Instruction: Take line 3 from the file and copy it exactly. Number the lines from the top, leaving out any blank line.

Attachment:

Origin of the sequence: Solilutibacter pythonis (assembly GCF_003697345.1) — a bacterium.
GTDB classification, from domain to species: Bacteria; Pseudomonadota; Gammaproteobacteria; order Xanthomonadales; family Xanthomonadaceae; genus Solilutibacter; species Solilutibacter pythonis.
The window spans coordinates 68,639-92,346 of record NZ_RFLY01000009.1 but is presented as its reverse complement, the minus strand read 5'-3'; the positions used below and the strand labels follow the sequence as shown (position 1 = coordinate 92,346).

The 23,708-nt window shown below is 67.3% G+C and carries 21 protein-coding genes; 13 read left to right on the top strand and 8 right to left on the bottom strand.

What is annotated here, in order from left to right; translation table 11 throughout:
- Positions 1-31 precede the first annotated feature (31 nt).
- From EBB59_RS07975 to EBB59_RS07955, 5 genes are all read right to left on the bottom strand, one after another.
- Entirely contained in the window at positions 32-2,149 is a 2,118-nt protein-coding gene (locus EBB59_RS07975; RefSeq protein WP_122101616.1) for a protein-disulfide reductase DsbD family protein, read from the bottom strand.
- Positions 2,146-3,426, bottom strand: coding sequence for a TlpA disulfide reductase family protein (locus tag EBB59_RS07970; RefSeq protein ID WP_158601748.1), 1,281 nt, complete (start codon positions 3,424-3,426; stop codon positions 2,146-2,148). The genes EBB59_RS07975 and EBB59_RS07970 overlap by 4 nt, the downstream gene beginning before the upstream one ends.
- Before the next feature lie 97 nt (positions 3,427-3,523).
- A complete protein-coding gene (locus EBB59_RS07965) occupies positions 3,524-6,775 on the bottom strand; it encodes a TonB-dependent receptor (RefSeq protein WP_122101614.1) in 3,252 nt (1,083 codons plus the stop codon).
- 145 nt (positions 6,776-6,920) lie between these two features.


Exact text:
The window spans coordinates 68,639-92,346 of record NZ_RFLY01000009.1 but is presented as its reverse complement, the minus strand read 5'-3'; the positions used below and the strand labels follow the sequence as shown (position 1 = coordinate 92,346).